The principles of a music education approach for children show promise when used as the basis for music therapy with adult cancer patients.
That is the conclusion of a feasibility study co-written by Cindy Colwell, University of Kansas professor of music, and Jennifer Fiore, a KU alumna and current faculty member at Western Michigan University, and published online this fall in the Journal of Music Therapy.
It’s one of two papers Colwell published online in 2020 that focus on adapting for therapeutic settings the music education system developed by German composer Carl Orff. It’s known today as Orff Schulwerk (schooling), or simply the Orff approach. Among other things, it involves playing borduns and repeated patterns (ostinato) on simple barred percussion (such as xylophones) or other classroom percussion instruments and improvising on top of those musical beds.
The first paper Colwell wrote in 2020 laid out the results of a survey of music therapy students, clinicians and educators, gauging their level of knowledge of and training in the Orff approach. Orff Schulwerk may be less familiar to some than the music education methods promulgated by Orff’s fellow 20th century European composer Zoltan Kodaly, but it is widely used in elementary general music classrooms in many schools across the country. That article was published in Approaches: An Interdisciplinary Journal of Music Therapy.
Colwell said she began as a Kodalyist but became “really enamored of the Orff approach” and its focus on creativity and improvisation while pursuing her doctorate.
Colwell, who holds the three levels of Orff certification and recently completed her Orff Master Class, said the chant that formed the basis of the intervention used in this feasibility study was envisioned while discussing creative options with one of her graduate students, Elisha Madsen, who was enrolled in an advanced practicum at the time. It was while Madsen and Colwell were driving from Lawrence to the University of Kansas Cancer Center in suburban Kansas City one day that Colwell conceived the chant that she and Fiore used in the study.
“Elisha was just a phenomenal musician and was very successful at what she was doing, but we kind of hit a ceiling,” Colwell said. “So we started talking about how to think differently with this population. … I said, “Let’s go for it.” I pulled over to the side of the road, she got into the driver’s seat, I got into the passenger seat, and I wrote a music-based Orff intervention on the way over, and that’s what’s in the paper. We tried it clinically for a while—not as part of any research—to see if this is something … that the patients are engaged enough to participate in it for us to address their treatment outcomes.”
The intervention was further developed and refined by Colwell and Fiore, who used it clinically for two years. It falls under the recreative and creative methods of music therapy and is supported by some initial research using Orff in diverse settings and based on initial work of Gertrud Orff, who developed Orff Music Therapy in Germany.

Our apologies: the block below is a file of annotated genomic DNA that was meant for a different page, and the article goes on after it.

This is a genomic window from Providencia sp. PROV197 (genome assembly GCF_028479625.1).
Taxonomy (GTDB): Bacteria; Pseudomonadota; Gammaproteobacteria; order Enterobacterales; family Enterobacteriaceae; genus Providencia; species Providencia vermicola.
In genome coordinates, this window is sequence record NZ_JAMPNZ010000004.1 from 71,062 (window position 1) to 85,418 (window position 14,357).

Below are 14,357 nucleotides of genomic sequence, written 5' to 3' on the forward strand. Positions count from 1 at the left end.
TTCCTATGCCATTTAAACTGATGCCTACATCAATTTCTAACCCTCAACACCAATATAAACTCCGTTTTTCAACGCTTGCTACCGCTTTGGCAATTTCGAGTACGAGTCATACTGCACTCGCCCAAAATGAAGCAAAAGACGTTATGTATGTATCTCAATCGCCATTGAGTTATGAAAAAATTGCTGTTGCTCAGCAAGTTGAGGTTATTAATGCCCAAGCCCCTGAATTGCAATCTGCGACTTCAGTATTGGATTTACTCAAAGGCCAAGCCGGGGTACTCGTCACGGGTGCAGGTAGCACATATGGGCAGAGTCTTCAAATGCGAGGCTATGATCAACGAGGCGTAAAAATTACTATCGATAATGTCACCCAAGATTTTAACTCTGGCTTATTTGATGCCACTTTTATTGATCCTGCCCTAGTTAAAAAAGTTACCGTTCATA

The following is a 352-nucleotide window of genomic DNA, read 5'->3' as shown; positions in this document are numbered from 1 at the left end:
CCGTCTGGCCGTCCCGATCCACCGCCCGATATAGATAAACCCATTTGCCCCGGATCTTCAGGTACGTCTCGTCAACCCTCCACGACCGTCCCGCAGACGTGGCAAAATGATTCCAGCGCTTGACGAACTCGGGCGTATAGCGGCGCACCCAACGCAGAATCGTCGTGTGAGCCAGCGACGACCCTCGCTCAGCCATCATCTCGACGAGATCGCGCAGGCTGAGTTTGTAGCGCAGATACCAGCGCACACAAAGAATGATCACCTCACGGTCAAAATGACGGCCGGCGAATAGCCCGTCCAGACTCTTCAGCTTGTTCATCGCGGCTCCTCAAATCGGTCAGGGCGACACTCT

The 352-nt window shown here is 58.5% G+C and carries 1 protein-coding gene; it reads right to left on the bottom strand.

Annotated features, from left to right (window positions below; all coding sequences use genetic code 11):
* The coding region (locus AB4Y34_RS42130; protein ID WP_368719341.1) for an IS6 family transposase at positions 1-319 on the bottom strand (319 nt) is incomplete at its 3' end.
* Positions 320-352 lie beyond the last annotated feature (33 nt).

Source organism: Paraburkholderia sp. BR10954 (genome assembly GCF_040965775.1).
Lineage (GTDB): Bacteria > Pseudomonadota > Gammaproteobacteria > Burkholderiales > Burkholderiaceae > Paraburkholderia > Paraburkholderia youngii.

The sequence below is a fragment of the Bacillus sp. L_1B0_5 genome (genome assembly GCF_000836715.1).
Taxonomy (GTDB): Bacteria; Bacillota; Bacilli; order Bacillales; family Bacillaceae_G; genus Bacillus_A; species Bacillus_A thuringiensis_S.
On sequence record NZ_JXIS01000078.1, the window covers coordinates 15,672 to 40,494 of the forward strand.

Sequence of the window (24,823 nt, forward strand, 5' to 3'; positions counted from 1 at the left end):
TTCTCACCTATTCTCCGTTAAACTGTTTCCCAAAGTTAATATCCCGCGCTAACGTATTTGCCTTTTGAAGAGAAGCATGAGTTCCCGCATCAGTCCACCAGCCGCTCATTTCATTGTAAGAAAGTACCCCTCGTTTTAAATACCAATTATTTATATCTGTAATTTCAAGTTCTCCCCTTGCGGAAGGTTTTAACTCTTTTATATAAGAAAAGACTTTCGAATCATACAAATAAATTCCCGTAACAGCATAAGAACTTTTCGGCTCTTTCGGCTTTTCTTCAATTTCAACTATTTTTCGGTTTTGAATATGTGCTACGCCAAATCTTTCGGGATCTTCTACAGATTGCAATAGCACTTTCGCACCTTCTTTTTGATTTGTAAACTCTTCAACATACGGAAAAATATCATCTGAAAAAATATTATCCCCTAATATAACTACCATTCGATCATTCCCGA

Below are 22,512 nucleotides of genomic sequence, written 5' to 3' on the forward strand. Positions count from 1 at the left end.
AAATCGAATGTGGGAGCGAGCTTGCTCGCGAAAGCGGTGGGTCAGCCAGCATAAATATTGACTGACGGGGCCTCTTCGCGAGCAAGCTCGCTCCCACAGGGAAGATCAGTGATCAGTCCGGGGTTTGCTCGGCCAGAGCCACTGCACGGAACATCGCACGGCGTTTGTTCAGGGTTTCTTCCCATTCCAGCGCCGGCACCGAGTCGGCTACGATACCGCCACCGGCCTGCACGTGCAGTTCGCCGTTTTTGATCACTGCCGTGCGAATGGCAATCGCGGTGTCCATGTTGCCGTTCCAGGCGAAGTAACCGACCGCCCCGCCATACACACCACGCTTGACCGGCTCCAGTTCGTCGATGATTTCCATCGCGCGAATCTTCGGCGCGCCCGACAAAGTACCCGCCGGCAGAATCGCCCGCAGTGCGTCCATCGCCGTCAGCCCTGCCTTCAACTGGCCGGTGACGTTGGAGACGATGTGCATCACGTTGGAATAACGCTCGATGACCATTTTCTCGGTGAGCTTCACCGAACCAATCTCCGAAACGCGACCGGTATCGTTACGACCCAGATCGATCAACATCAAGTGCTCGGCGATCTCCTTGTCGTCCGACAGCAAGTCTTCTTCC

Once Colwell and Fiore got approval to conduct the research study, they asked 45 cancer patients to take part in either a “traditional” music therapy session—typically selecting a song of their choice from a list provided (and accompanied on guitar) by the therapist and being encouraged to sing or just listen—or in a session (see related video, below right) based on the Orff approach. In the latter, the therapists provided prompts in the form of simple sentences with blanks left for the patient to fill in feelings related to their own cancer experience to create their chant. The patients then accompanied themselves using simple instruments, together with the therapist. The two forms of therapy included verbal processing of emotions that were elicited by the music-based interventions, and both were compared to a control group that got neither type and instead participated in standard care for someone in outpatient oncology.
“Basically,” Colwell said of the chant, “it goes, “A cancer diagnosis made me feel – (blank).” … And then “The greatest fear I had was … (blank).” So part of our job as a clinician is to take what they’ve said and make it fit musically, rhythmically, to keep the beat going. … And once we have that sort of core, we then layer parts on it, and we can make it as complex as we need to. So, for example, if I’m working with somebody with cognitive challenges, I can make it very simplistic to where they’re able to be successful. And then I can challenge them and push them … but you don’t want to constantly be frustrating your clients. Whereas if I’m working at the Douglas County Juvenile Detention Center with Orff, there I am going to push them and challenge them. Because part of what we do with those kids is help them learn how to solve problems, how to communicate more appropriately and more effectively.”
The goal of music therapy in cancer care, Colwell said, is to help the patient express their feelings and perhaps achieve some sense of well-being.
“A huge part of this is helping them process the emotions that were expressed in the chant. Music stimulates the emotions,” Colwell said. “This opportunity to express and process emotions may have an effect on various cancer-related symptoms.”
Colwell and Fiore examined patients’ self-report of four cancer-related symptoms—pain, fatigue, anxiety and mood—before and after the sessions, and they found at least enough evidence of feasibility of the interventions and differential improvement in fatigue and anxiety to justify a further study informed by the outcomes and limitations of the first.
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